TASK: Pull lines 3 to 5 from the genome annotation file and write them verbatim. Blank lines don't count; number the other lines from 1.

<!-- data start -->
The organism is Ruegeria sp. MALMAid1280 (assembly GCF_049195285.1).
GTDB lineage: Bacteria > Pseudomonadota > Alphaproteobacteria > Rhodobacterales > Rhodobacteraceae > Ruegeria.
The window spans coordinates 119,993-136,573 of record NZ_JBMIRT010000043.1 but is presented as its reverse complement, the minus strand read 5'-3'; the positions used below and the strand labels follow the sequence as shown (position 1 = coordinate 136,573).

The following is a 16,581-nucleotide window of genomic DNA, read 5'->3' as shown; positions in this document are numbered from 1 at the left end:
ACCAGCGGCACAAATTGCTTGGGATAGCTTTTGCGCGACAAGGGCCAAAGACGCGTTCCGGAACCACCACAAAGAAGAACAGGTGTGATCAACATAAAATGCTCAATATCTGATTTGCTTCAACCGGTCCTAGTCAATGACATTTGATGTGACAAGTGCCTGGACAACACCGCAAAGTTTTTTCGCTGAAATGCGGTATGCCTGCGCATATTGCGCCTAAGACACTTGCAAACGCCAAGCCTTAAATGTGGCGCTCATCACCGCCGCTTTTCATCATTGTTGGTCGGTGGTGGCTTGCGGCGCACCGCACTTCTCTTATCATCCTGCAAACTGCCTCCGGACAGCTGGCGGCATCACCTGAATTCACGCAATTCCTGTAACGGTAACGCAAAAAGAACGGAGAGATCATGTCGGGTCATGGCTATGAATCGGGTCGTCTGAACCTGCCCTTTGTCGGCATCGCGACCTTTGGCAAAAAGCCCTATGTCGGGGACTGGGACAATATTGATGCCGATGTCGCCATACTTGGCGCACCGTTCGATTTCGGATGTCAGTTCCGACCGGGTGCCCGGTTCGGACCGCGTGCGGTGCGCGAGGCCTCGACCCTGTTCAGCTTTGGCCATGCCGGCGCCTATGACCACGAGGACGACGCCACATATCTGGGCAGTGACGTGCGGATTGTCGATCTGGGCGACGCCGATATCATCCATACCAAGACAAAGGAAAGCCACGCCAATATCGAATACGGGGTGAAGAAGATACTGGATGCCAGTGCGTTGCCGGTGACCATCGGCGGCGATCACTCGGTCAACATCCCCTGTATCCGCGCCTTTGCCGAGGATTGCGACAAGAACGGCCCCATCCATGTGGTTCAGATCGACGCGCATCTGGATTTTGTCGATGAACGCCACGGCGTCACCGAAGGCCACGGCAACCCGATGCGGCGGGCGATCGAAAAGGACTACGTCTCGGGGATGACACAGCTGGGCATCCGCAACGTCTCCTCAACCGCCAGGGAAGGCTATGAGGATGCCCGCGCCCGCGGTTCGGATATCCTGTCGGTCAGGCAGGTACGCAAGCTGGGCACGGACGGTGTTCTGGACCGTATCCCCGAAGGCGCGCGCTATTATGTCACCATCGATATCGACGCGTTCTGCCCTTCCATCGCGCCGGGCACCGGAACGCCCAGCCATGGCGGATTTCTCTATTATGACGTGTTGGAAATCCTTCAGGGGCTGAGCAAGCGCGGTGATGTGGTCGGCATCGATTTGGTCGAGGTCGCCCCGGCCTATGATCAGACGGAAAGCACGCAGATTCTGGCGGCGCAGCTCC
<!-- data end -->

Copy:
The window spans coordinates 119,993-136,573 of record NZ_JBMIRT010000043.1 but is presented as its reverse complement, the minus strand read 5'-3'; the positions used below and the strand labels follow the sequence as shown (position 1 = coordinate 136,573).

The following is a 16,581-nucleotide window of genomic DNA, read 5'->3' as shown; positions in this document are numbered from 1 at the left end:
ACCAGCGGCACAAATTGCTTGGGATAGCTTTTGCGCGACAAGGGCCAAAGACGCGTTCCGGAACCACCACAAAGAAGAACAGGTGTGATCAACATAAAATGCTCAATATCTGATTTGCTTCAACCGGTCCTAGTCAATGACATTTGATGTGACAAGTGCCTGGACAACACCGCAAAGTTTTTTCGCTGAAATGCGGTATGCCTGCGCATATTGCGCCTAAGACACTTGCAAACGCCAAGCCTTAAATGTGGCGCTCATCACCGCCGCTTTTCATCATTGTTGGTCGGTGGTGGCTTGCGGCGCACCGCACTTCTCTTATCATCCTGCAAACTGCCTCCGGACAGCTGGCGGCATCACCTGAATTCACGCAATTCCTGTAACGGTAACGCAAAAAGAACGGAGAGATCATGTCGGGTCATGGCTATGAATCGGGTCGTCTGAACCTGCCCTTTGTCGGCATCGCGACCTTTGGCAAAAAGCCCTATGTCGGGGACTGGGACAATATTGATGCCGATGTCGCCATACTTGGCGCACCGTTCGATTTCGGATGTCAGTTCCGACCGGGTGCCCGGTTCGGACCGCGTGCGGTGCGCGAGGCCTCGACCCTGTTCAGCTTTGGCCATGCCGGCGCCTATGACCACGAGGACGACGCCACATATCTGGGCAGTGACGTGCGGATTGTCGATCTGGGCGACGCCGATATCATCCATACCAAGACAAAGGAAAGCCACGCCAATATCGAATACGGGGTGAAGAAGATACTGGATGCCAGTGCGTTGCCGGTGACCATCGGCGGCGATCACTCGGTCAACATCCCCTGTATCCGCGCCTTTGCCGAGGATTGCGACAAGAACGGCCCCATCCATGTGGTTCAGATCGACGCGCATCTGGATTTTGTCGATGAACGCCACGGCGTCACCGAAGGCCACGGCAACCCGATGCGGCGGGCGATCGAAAAGGACTACGTCTCGGGGATGACACAGCTGGGCATCCGCAACGTCTCCTCAACCGCCAGGGAAGGCTATGAGGATGCCCGCGCCCGCGGTTCGGATATCCTGTCGGTCAGGCAGGTACGCAAGCTGGGCACGGACGGTGTTCTGGACCGTATCCCCGAAGGCGCGCGCTATTATGTCACCATCGATATCGACGCGTTCTGCCCTTCCATCGCGCCGGGCACCGGAACGCCCAGCCATGGCGGATTTCTCTATTATGACGTGTTGGAAATCCTTCAGGGGCTGAGCAAGCGCGGTGATGTGGTCGGCATCGATTTGGTCGAGGTCGCCCCGGCCTATGATCAGACGGAAAGCACGCAGATTCTGGCGGCGCAGCTCC